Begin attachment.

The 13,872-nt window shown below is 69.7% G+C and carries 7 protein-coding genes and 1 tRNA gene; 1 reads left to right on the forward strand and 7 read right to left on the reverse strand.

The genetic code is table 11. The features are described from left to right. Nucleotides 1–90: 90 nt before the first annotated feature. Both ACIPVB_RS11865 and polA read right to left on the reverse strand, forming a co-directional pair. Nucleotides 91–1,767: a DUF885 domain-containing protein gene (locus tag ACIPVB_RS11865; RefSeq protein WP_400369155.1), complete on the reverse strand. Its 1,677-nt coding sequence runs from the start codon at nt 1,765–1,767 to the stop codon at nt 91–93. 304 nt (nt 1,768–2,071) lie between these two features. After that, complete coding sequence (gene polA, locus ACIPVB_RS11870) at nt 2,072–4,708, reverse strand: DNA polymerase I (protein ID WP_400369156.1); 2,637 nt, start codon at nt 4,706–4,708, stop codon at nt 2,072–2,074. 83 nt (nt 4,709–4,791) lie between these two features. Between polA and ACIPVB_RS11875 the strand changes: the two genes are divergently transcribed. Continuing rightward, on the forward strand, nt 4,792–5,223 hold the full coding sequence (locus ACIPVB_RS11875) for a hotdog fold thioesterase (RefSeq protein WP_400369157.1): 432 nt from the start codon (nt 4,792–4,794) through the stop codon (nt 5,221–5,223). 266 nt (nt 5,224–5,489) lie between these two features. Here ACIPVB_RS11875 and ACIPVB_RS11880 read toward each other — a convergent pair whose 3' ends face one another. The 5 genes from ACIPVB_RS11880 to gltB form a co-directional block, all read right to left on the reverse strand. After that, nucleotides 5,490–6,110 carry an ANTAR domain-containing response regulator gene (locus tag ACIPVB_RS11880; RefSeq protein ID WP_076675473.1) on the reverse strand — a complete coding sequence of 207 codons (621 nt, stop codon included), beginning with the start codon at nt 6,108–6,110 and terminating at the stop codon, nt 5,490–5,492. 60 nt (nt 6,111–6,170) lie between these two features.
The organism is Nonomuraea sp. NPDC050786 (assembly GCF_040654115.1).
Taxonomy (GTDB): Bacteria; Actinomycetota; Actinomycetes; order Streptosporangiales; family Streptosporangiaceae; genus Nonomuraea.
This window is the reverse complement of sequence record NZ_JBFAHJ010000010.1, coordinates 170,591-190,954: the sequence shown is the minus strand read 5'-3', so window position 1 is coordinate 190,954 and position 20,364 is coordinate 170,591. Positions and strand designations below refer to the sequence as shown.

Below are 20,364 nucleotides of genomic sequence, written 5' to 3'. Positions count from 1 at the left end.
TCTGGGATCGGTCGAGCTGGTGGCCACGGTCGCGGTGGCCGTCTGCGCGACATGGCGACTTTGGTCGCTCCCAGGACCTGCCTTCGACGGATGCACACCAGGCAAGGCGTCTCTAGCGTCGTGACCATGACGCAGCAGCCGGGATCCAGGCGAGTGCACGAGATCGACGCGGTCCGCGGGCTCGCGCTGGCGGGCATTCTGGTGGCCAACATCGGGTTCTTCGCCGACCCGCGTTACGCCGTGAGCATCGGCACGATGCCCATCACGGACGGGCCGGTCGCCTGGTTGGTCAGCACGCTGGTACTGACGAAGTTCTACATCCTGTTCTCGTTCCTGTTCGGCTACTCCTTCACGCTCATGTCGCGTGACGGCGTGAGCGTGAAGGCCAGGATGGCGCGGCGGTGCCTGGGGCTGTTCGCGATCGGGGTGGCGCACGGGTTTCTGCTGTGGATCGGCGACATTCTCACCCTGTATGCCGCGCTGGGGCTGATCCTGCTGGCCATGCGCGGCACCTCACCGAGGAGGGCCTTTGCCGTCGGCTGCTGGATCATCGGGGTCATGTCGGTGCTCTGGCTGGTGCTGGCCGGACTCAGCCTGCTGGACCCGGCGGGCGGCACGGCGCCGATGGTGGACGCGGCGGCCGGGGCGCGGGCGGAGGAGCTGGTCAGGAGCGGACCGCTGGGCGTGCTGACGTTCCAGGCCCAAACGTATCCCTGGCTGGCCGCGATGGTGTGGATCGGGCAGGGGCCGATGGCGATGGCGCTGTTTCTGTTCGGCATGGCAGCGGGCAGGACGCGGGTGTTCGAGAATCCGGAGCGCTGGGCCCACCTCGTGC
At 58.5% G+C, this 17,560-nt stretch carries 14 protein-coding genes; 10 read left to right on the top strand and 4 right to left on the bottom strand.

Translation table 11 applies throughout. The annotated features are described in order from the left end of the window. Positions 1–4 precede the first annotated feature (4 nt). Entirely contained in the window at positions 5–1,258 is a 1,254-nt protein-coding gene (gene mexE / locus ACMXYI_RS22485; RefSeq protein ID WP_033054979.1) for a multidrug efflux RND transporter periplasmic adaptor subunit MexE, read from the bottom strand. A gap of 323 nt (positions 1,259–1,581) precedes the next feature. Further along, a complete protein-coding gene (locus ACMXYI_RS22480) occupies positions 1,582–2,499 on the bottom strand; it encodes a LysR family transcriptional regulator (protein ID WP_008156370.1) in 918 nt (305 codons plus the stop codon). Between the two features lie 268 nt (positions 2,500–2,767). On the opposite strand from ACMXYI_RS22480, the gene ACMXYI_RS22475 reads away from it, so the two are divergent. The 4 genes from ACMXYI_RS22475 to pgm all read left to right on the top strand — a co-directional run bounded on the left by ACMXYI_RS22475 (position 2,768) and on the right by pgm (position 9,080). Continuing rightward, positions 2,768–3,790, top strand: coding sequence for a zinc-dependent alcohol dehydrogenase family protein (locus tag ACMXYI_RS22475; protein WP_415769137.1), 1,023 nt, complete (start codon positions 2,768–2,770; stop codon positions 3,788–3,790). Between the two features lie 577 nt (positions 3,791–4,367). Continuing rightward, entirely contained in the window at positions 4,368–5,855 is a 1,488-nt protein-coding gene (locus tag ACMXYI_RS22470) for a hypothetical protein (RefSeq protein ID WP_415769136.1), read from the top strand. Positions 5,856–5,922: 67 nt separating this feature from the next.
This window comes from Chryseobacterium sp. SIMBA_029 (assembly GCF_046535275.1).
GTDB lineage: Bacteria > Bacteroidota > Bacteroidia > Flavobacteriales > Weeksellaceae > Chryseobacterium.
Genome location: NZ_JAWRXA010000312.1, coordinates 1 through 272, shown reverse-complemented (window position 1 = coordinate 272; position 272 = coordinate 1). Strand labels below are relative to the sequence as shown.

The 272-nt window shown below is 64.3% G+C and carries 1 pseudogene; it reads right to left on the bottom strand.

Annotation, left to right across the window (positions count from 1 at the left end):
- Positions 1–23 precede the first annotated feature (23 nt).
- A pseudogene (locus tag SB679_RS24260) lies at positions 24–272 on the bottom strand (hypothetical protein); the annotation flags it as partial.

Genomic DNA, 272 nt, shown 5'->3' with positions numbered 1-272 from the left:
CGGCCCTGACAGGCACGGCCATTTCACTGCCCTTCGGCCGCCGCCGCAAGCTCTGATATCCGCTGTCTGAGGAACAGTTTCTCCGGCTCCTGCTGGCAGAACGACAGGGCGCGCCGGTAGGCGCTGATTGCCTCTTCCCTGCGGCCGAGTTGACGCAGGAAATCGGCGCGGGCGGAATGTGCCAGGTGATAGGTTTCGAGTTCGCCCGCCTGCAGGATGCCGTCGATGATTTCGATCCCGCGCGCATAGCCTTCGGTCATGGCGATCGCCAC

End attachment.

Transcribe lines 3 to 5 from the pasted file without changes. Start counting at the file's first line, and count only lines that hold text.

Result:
The organism is Nonomuraea sp. NPDC050786 (assembly GCF_040654115.1).
Taxonomy (GTDB): Bacteria; Actinomycetota; Actinomycetes; order Streptosporangiales; family Streptosporangiaceae; genus Nonomuraea.
This window is the reverse complement of sequence record NZ_JBFAHJ010000010.1, coordinates 170,591-190,954: the sequence shown is the minus strand read 5'-3', so window position 1 is coordinate 190,954 and position 20,364 is coordinate 170,591. Positions and strand designations below refer to the sequence as shown.